With all seats in position, the Pathfinder’s boot measures 190 litres, though with the third row folded, it serves up a generous 515 litres. With just two seats in position, the boot offers a van-like 2,091 litres. A split-rear tailgate and plenty of storage spaces certainly makes it a useful family car choice.


At launch two engines were available on the Pathfinder – one diesel and one petrol. The petrol is rare to say the least, with a huge 265bhp 4.0-litre V6 engine delivering good performance, but at the expense of incredibly high running costs. 

For that reason, most buyers chose a turbocharged 2.5-litre four-cylinder diesel, which produced 168bhp and was available with both a manual and automatic gearbox options. Nissan would revise it as part of the 2010 facelift, with the firm taking the power up to 187bhp, delivering stronger performance and improved fuel consumption. 

At the same time, Nissan also introduced a new V6 diesel, delivering a punchy 228bhp and 550Nm of torque. It delivered stronger performance and was far smoother than the regular model, though is quite rare to find on the used market.

Running costs

Though the Pathfinder might be cheap to buy, you’ll need to counter in the model’s high running costs. Even the most efficient diesels return just a claimed 33.2mpg, and this is based on the old economy testing cycle, which means you’re far more likely to see figures in the 20s. 

You also need to consider road tax costs, too, as for pre-facelift models you could have to pay as much as £600 per year. However, with the lower emissions of the 2010 onwards cars, it drops to a more reasonable £340 per annum.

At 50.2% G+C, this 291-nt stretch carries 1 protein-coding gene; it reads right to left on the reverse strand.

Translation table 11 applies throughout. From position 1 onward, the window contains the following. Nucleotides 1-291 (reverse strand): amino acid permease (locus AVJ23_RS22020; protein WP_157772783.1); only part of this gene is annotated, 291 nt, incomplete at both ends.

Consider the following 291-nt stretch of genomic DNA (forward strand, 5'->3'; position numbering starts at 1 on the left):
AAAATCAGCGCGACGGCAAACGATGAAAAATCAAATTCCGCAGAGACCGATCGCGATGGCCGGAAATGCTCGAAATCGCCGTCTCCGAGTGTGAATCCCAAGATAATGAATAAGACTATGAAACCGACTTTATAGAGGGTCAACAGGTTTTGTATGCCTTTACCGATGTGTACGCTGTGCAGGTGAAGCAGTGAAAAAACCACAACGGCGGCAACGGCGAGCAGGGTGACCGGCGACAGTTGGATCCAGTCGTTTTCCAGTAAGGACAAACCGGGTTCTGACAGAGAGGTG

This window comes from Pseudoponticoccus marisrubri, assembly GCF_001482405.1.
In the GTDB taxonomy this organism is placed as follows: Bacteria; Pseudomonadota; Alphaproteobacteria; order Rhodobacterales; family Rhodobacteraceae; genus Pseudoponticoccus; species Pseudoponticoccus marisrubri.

Things to look out for

The Pathfinder does have a decent reliability reputation, though – like the Navara it shares plenty in common with – it’s quite prone to corrosion. This is particularly worrying on the chassis – which holds the car together. Though it’s not a widely regarded issue, you should look out for signs of any excessive off-roading, which is most likely to be the cause. It’s worth having a model mechanically inspected before buying.


If you’re looking for a utilitarian 4x4 that can seat seven you should look at the bulletproof Toyota Land Cruiser, Land Rover Discovery and the Jeep Grand Cherokee. As a slightly left-field option, the SsangYong Rexton could also be considered.


Given the Pathfinder hasn’t been on sale for some time, all models will have had that main depreciation hit, and are unlikely to lose a significant amount of money now, provided they’re kept in good condition. 

Trims explained

Though the Pathfinder was available with a range of different trim levels during its lifespan, here we’re focusing on the post-facelift version, which was available with a choice of two trim levels – Acenta and Tekna. Equipment highlights and pricing are as follows.


Standard equipment on the Pathfinder includes heated electric folding mirrors, climate control, all-round electric windows and 17-inch alloy wheels. It also comes with front fog lights and MP3 and AUX input, a leather steering wheel, Bluetooth, automatic lights and wipers, a full-size spare wheel and an auto-dimming rear view mirror.

From £6,000 (used)


Upgrading to the Tekna brings a seven-inch touchscreen with satellite navigation, a speed limiter, wood finish centre console, larger 18-inch alloy wheels and headlight washers

From £7,000 (used)


  1. Big seven-seat SUV
  2. Very capable off-road…
  3. But flawed on the road
  4. Decent reliability reputation
  5. High running costs
  6. Well-built interior, if lacking quality of rivals
  7. Based on the Navara pick-up
  8. Introduced in 2005, revised in 2010
  9. Spacious interior
  10. A good utilitarian 4x4, but there are better rivals available

Related news

View Nissan news archive
View all reviews